Sheriff Stewart and his men saw Carver watching them, and Stewart waved his hat. Carver returned the gesture and shouted “Adios.” The sheriff did not pursue the outlaw since the lawman had a dangerous prisoner in tow and two wounded men to look after. Sheriff Stewart procured a hack to transport the party to Carlsbad, where they arrived by 9:30 that morning.
Carver rounded up a gray horse he and Lay had been looking for, and he galloped away. He was spotted riding by Dagger Draw, and by 10 a.m., he passed the Carlsbad schoolhouse. A few hours later, he was seen at Seven Rivers, 20 miles to the north of Carlsbad. Defying conventional wisdom, the outlaw made a feint toward the mountains at Rio Penasco, but he actually headed east to the Pecos River, crossing and heading north along the eastern bank. All of this was ascertained later, after Carver had slipped away.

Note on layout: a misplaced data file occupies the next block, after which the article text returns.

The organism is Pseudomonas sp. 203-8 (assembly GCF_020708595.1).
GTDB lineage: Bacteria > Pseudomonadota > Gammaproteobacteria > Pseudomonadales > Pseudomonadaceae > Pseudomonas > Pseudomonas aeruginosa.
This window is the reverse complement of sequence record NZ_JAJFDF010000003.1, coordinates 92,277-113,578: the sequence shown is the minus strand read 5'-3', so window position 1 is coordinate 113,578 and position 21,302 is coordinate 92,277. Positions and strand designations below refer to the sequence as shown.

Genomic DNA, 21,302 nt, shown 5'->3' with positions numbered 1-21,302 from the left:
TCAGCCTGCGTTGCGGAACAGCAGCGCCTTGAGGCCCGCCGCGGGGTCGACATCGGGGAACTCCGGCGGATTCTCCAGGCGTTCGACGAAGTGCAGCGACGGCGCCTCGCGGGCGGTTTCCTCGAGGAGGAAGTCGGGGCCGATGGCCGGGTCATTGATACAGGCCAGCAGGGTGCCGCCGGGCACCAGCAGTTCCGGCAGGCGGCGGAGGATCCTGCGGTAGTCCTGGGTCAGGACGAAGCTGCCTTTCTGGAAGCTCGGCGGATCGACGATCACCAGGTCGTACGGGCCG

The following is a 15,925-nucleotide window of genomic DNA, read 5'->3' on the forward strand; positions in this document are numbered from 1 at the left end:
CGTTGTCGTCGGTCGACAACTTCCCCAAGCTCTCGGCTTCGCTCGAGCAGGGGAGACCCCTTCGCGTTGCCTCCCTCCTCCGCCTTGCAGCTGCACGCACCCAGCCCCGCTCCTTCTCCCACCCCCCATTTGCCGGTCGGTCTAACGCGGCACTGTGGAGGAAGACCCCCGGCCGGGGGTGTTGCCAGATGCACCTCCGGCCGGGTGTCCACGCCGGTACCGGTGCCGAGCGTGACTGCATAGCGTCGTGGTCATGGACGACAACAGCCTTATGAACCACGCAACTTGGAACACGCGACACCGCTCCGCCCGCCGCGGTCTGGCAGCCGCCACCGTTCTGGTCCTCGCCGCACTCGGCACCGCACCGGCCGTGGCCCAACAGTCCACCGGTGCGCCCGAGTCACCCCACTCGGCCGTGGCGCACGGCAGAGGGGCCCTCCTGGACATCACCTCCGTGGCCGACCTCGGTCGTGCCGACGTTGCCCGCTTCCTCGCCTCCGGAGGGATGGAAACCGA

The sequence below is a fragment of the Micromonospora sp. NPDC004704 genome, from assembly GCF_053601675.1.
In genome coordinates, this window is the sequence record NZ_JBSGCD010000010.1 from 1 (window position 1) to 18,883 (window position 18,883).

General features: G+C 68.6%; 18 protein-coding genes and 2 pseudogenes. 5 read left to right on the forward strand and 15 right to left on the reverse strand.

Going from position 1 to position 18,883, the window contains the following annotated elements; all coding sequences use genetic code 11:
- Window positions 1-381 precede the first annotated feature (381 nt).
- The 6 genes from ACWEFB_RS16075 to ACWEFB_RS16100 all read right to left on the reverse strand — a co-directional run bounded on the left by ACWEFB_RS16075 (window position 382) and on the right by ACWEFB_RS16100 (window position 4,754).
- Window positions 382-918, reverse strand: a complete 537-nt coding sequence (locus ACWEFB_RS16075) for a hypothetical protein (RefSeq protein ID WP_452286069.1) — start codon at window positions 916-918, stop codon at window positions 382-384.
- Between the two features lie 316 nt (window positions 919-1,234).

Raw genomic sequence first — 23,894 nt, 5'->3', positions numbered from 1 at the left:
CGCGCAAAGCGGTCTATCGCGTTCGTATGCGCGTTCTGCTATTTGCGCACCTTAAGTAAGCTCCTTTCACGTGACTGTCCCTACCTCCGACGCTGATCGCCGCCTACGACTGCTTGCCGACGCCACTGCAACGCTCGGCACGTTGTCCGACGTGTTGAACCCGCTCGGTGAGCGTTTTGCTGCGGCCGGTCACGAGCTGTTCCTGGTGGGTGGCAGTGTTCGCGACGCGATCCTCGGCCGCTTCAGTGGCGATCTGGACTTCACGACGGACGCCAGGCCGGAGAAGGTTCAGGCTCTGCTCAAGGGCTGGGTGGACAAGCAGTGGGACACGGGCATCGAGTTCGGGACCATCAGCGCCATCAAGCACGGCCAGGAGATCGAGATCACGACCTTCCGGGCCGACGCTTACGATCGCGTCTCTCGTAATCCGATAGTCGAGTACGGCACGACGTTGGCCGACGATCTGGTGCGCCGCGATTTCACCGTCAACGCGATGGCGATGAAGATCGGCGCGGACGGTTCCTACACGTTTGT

Two hours after the takedown of Lay, a clueless Tom Capehart rode into Lusk’s cow camp with provisions he had bought for the trip to Arizona. With Stewart and his men gone, the cowboys wanted nothing to do with arresting Capehart, so the lucky man also evaded the law, riding off in the same direction as Carver had gone.
Both men would end up in Alma where Butch Cassidy and others of the gang were holding forth.
The Brave Carlsbad Boys Who Brought Lay to Bay
Both Cicero Stewart and Rufe Thomas had known the Ketchums before they turned outlaws.